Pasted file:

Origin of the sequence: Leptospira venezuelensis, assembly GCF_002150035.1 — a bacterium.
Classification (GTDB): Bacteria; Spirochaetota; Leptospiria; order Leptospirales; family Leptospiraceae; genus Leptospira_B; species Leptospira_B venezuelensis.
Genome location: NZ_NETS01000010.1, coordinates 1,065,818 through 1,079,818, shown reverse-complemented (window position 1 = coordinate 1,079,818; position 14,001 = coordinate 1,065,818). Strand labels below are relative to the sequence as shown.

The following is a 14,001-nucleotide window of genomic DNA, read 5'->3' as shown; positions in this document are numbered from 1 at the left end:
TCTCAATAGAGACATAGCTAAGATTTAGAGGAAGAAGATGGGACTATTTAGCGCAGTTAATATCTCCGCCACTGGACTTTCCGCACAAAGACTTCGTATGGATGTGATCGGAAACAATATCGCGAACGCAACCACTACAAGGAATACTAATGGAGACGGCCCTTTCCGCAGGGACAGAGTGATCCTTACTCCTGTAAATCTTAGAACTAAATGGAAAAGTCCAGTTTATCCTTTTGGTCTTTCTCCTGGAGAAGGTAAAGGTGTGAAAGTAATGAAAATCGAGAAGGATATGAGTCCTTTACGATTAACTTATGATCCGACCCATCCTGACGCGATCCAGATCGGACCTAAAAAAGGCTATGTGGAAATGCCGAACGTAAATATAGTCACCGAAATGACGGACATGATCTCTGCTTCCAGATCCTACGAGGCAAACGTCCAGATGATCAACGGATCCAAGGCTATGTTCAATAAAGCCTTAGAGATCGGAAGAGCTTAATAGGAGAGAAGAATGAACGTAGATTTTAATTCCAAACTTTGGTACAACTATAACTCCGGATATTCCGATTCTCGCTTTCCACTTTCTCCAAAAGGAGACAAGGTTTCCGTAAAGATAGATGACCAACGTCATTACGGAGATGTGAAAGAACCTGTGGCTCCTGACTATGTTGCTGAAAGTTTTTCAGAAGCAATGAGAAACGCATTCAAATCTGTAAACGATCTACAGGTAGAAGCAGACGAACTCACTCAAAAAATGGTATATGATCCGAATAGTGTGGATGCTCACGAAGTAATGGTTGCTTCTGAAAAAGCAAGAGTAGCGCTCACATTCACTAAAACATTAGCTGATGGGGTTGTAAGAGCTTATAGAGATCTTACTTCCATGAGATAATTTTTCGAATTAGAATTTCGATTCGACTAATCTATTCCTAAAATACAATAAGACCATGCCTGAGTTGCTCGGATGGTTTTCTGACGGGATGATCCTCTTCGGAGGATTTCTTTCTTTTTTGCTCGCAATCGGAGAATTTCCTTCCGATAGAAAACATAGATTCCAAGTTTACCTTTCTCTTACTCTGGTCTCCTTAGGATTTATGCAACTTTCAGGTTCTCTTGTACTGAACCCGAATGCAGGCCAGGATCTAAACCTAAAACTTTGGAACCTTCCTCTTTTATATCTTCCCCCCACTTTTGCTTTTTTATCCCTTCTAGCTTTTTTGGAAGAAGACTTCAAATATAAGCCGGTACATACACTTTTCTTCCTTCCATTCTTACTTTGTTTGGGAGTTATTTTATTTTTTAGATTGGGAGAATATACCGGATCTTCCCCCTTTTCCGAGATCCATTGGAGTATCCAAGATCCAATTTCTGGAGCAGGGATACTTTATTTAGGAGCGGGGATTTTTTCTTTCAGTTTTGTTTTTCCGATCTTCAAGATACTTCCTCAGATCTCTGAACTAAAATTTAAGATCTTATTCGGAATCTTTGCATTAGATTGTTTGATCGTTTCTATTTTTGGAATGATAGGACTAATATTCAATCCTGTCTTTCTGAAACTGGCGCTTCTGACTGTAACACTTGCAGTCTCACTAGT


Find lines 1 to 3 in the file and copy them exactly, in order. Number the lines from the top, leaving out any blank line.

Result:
Origin of the sequence: Leptospira venezuelensis, assembly GCF_002150035.1 — a bacterium.
Classification (GTDB): Bacteria; Spirochaetota; Leptospiria; order Leptospirales; family Leptospiraceae; genus Leptospira_B; species Leptospira_B venezuelensis.
Genome location: NZ_NETS01000010.1, coordinates 1,065,818 through 1,079,818, shown reverse-complemented (window position 1 = coordinate 1,079,818; position 14,001 = coordinate 1,065,818). Strand labels below are relative to the sequence as shown.